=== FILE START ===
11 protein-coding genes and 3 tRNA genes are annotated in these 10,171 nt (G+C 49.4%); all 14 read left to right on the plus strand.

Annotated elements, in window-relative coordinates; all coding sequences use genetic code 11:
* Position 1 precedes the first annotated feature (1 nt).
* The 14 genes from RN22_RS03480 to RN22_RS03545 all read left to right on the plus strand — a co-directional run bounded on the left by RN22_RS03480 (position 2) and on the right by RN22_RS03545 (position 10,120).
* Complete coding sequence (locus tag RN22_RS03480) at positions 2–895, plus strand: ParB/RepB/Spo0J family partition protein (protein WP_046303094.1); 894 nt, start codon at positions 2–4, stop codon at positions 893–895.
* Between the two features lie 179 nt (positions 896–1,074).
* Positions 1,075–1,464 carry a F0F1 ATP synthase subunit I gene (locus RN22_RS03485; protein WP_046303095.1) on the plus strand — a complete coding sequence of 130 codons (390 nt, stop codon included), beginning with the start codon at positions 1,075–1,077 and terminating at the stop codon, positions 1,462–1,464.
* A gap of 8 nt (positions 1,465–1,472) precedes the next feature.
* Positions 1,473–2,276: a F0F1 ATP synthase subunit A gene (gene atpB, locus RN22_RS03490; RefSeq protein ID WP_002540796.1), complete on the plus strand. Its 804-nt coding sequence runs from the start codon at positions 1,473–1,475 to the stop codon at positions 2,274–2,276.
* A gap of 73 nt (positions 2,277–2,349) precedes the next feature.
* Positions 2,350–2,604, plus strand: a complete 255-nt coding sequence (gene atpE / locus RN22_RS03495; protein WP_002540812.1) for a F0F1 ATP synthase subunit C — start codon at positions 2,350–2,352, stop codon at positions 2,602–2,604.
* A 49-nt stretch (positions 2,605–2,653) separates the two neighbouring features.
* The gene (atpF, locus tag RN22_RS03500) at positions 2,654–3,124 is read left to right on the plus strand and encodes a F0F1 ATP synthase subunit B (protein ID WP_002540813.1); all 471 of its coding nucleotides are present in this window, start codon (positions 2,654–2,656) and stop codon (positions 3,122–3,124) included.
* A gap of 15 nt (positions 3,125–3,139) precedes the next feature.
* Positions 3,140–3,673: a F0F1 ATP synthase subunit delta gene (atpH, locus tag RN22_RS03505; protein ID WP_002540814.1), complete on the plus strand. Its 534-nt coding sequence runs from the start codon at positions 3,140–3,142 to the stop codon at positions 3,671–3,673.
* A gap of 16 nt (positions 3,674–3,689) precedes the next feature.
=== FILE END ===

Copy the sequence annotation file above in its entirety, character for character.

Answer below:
11 protein-coding genes and 3 tRNA genes are annotated in these 10,171 nt (G+C 49.4%); all 14 read left to right on the plus strand.

Annotated elements, in window-relative coordinates; all coding sequences use genetic code 11:
* Position 1 precedes the first annotated feature (1 nt).
* The 14 genes from RN22_RS03480 to RN22_RS03545 all read left to right on the plus strand — a co-directional run bounded on the left by RN22_RS03480 (position 2) and on the right by RN22_RS03545 (position 10,120).
* Complete coding sequence (locus tag RN22_RS03480) at positions 2–895, plus strand: ParB/RepB/Spo0J family partition protein (protein WP_046303094.1); 894 nt, start codon at positions 2–4, stop codon at positions 893–895.
* Between the two features lie 179 nt (positions 896–1,074).
* Positions 1,075–1,464 carry a F0F1 ATP synthase subunit I gene (locus RN22_RS03485; protein WP_046303095.1) on the plus strand — a complete coding sequence of 130 codons (390 nt, stop codon included), beginning with the start codon at positions 1,075–1,077 and terminating at the stop codon, positions 1,462–1,464.
* A gap of 8 nt (positions 1,465–1,472) precedes the next feature.
* Positions 1,473–2,276: a F0F1 ATP synthase subunit A gene (gene atpB, locus RN22_RS03490; RefSeq protein ID WP_002540796.1), complete on the plus strand. Its 804-nt coding sequence runs from the start codon at positions 1,473–1,475 to the stop codon at positions 2,274–2,276.
* A gap of 73 nt (positions 2,277–2,349) precedes the next feature.
* Positions 2,350–2,604, plus strand: a complete 255-nt coding sequence (gene atpE / locus RN22_RS03495; protein WP_002540812.1) for a F0F1 ATP synthase subunit C — start codon at positions 2,350–2,352, stop codon at positions 2,602–2,604.
* A 49-nt stretch (positions 2,605–2,653) separates the two neighbouring features.
* The gene (atpF, locus tag RN22_RS03500) at positions 2,654–3,124 is read left to right on the plus strand and encodes a F0F1 ATP synthase subunit B (protein ID WP_002540813.1); all 471 of its coding nucleotides are present in this window, start codon (positions 2,654–2,656) and stop codon (positions 3,122–3,124) included.
* A gap of 15 nt (positions 3,125–3,139) precedes the next feature.
* Positions 3,140–3,673: a F0F1 ATP synthase subunit delta gene (atpH, locus tag RN22_RS03505; protein ID WP_002540814.1), complete on the plus strand. Its 534-nt coding sequence runs from the start codon at positions 3,140–3,142 to the stop codon at positions 3,671–3,673.
* A gap of 16 nt (positions 3,674–3,689) precedes the next feature.